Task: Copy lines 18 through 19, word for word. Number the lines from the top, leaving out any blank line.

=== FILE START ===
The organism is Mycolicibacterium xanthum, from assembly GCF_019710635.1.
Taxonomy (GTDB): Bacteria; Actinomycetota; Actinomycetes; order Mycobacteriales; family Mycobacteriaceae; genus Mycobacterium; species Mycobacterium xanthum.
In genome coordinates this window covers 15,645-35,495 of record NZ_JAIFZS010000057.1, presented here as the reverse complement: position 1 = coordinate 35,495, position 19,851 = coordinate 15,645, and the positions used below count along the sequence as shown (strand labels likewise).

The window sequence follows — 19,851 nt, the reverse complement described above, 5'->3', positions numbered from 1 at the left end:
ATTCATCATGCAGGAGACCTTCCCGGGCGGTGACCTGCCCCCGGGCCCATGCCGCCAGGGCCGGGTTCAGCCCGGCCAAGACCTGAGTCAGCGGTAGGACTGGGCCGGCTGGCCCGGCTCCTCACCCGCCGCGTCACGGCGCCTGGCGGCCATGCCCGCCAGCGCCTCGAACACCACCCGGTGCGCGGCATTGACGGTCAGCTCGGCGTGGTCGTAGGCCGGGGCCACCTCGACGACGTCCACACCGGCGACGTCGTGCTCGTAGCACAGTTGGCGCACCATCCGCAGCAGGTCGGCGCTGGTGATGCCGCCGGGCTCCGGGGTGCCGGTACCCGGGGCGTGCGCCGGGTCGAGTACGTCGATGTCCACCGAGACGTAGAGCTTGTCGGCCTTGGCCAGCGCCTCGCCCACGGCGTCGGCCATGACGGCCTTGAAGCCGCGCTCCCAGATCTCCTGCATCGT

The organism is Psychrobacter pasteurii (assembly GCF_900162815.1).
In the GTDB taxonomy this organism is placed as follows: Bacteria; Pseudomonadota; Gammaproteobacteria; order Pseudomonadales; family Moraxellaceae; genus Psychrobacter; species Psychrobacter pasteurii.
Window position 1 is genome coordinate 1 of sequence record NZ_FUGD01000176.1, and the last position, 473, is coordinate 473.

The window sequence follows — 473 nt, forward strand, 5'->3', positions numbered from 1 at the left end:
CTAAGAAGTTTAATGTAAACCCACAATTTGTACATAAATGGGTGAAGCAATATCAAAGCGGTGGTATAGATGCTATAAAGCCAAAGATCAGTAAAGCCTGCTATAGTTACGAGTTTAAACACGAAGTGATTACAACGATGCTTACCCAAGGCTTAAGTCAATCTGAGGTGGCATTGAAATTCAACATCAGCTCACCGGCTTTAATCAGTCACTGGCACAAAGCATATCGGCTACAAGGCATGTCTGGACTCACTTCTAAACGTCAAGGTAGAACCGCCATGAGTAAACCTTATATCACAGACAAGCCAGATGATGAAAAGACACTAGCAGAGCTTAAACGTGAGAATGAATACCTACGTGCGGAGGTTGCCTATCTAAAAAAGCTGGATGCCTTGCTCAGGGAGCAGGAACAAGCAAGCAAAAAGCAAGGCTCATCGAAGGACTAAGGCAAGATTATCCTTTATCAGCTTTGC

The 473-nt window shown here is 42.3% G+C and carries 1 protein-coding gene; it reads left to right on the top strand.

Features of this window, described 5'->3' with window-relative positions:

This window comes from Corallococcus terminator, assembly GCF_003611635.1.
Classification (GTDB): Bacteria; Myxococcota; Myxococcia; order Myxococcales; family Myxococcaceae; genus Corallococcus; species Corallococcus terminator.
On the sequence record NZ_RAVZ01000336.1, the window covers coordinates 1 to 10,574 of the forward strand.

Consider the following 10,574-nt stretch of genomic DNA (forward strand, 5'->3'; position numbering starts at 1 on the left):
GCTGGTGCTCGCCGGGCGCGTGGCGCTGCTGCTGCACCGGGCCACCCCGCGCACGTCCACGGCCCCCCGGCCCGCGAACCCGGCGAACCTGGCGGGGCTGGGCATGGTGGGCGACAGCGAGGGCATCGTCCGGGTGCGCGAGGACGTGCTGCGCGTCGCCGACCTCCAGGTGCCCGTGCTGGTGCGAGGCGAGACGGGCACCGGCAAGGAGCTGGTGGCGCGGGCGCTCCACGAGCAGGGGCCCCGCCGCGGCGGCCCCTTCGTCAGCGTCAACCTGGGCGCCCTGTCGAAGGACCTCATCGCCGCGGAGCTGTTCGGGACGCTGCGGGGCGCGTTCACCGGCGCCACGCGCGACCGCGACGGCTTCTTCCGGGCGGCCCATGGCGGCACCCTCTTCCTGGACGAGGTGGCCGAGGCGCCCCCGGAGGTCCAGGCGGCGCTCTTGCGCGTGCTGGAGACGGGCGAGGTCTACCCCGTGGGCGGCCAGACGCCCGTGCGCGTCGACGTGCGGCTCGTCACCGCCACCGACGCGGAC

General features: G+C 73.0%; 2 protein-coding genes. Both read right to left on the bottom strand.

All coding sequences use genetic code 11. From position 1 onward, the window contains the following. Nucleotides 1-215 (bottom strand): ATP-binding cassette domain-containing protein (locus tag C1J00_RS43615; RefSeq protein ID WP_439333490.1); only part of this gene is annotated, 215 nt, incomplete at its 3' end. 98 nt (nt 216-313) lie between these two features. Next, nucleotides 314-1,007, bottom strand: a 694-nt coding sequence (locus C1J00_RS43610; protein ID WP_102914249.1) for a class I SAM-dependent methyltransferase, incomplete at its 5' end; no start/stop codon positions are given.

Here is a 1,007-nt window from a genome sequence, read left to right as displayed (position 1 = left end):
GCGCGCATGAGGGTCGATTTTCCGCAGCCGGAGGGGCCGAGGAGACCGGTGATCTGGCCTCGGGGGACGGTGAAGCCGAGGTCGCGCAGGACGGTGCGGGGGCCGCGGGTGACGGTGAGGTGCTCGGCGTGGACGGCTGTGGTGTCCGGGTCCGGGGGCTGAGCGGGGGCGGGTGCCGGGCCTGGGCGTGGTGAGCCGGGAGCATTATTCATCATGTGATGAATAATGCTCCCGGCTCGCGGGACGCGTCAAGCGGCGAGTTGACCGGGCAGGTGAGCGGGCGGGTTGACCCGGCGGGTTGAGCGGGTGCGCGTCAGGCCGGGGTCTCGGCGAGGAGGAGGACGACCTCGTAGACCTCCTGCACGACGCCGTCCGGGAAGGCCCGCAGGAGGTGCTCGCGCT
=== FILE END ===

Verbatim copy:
General features: G+C 73.0%; 2 protein-coding genes. Both read right to left on the bottom strand.

All coding sequences use genetic code 11. From position 1 onward, the window contains the following. Nucleotides 1-215 (bottom strand): ATP-binding cassette domain-containing protein (locus tag C1J00_RS43615; RefSeq protein ID WP_439333490.1); only part of this gene is annotated, 215 nt, incomplete at its 3' end. 98 nt (nt 216-313) lie between these two features. Next, nucleotides 314-1,007, bottom strand: a 694-nt coding sequence (locus C1J00_RS43610; protein ID WP_102914249.1) for a class I SAM-dependent methyltransferase, incomplete at its 5' end; no start/stop codon positions are given.